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Adult Pacific Lamprey Trends and Abundance

Snake River Region

Adapted from Luzier, C.W., H.A. Schaller, J. K. Brostrom, C. Cook-Tabor, D.H. Goodman, R.D. Nelle, K. Ostrand, and B. Streif. 2011. Pacific Lamprey (Entosphenus tridentatus) Assessment and template for Conservation Measures. U.S. Fish and Wildlife Service, Portland, Oregon. 282 pp.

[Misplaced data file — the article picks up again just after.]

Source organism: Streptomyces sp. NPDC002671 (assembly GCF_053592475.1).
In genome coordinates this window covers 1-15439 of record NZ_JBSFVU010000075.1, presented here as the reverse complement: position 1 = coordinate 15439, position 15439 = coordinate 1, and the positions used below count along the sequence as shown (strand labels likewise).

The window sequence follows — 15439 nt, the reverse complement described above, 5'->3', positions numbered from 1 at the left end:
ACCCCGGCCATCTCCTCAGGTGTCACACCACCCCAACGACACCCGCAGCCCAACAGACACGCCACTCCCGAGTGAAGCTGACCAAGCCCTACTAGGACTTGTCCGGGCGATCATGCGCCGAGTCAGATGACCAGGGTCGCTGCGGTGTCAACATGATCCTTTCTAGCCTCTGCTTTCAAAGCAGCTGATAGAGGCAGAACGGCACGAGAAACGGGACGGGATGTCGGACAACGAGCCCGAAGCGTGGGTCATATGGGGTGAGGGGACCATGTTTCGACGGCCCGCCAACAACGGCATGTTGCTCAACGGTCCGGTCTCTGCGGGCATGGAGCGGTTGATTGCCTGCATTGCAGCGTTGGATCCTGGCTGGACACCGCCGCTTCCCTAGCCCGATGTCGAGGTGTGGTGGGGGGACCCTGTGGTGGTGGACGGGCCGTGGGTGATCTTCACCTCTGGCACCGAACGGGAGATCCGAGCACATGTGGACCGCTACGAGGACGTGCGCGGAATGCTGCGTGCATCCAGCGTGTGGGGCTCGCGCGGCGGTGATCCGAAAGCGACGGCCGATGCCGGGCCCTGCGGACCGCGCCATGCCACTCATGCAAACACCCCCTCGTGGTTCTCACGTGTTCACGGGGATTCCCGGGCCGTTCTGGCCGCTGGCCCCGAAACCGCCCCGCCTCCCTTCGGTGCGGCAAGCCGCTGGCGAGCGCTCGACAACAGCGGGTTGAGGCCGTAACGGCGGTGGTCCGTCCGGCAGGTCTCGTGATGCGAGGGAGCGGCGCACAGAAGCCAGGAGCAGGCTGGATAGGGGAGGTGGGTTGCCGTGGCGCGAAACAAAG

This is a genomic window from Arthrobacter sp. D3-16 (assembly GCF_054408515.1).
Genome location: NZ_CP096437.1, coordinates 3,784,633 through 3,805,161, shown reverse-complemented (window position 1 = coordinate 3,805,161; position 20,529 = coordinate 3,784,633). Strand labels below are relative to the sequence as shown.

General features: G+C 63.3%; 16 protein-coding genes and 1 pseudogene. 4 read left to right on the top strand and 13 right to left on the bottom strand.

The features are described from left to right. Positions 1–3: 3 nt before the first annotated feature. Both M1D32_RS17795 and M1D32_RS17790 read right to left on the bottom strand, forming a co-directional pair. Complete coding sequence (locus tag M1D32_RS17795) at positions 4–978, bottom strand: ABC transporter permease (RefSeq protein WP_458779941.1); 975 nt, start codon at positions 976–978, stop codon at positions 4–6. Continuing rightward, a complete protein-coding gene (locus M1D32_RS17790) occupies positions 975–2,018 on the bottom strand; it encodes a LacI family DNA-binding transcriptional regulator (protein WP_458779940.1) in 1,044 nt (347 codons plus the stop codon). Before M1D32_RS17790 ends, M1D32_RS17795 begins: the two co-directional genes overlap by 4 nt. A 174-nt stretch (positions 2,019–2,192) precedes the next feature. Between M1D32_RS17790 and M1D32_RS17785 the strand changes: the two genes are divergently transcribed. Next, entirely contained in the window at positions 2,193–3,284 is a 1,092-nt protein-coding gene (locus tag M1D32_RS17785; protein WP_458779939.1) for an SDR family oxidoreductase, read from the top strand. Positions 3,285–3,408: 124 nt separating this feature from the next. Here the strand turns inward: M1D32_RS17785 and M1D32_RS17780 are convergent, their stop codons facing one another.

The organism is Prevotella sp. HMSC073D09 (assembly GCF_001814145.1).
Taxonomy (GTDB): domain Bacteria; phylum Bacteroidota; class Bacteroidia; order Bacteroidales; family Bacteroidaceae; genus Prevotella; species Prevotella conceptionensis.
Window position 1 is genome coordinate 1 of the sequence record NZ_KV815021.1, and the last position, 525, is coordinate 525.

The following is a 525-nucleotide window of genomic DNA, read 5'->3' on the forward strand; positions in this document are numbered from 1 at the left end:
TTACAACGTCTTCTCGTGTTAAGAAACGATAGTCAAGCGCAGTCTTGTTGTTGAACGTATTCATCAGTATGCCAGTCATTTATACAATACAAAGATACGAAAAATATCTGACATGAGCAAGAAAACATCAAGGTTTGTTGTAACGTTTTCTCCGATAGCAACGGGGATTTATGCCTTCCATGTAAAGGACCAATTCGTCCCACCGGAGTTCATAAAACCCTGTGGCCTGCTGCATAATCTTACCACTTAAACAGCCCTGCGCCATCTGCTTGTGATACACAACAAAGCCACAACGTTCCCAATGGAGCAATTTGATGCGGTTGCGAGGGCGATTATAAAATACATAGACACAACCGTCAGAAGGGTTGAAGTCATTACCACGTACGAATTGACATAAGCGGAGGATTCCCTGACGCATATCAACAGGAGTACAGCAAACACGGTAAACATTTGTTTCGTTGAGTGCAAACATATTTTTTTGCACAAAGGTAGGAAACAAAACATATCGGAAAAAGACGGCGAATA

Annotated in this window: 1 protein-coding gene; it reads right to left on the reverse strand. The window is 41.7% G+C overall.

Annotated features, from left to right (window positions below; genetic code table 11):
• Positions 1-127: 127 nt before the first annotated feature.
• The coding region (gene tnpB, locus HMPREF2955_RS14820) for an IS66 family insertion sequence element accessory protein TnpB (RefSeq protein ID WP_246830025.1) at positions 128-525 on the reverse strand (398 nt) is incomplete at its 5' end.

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Ice Harbor DamLittle Goose DamLower Monumental DamLower Granite Damealt_textalt_textalt_textClearwaterLower North Fork ClearwaterUpper North Fork ClearwaterLower Grande RondeLower SalmonSouth Fork ClearwaterMiddle Fork Clearwateralt_textUpper Grande RondeWallowaImnahaHells CanyonMiddle Salmon-ChamberlainLower SelwayUpper SelwayUpper SalmonLittle SalmonSouth Fork SalmonNorth Fork SalmonMiddle Salmon-PantherUpper Middle Fork SalmonPahsimeroiLemhi The uncertainty associated with estimating Pacific lamprey status and trends for many watersheds in the Snake River region is quite high due to the lack of targeted surveys, harvest records, and dam counts. Relying on best professional judgment, expansions of data from other species, and partial surveys for a limited area of the watershed, managers and researchers have estimated that up to 1,150 adult Pacific lamprey may comprise the Snake River region population. The managers and researchers also suggested that the short-term trend in abundance is severely declining. The highest threats to the long-term persistence of Pacific lamprey in the Snake River region have been identified as the Federal Columbia River Power System dams on the mainstem Snake and Columbia rivers and small effective population size. Several watersheds in the Snake River region that were historically occupied by Pacific lamprey are no longer accessible because impassable dams block Pacific lamprey migrations. Impassable dams include those from Hells Canyon Dam Complex to Shoshone Falls (Snake River), Dworshak Dam (North Fork Clearwater), and Wallowa Lake Dam. Other high priority threats include stream degradation, passage, and water quality.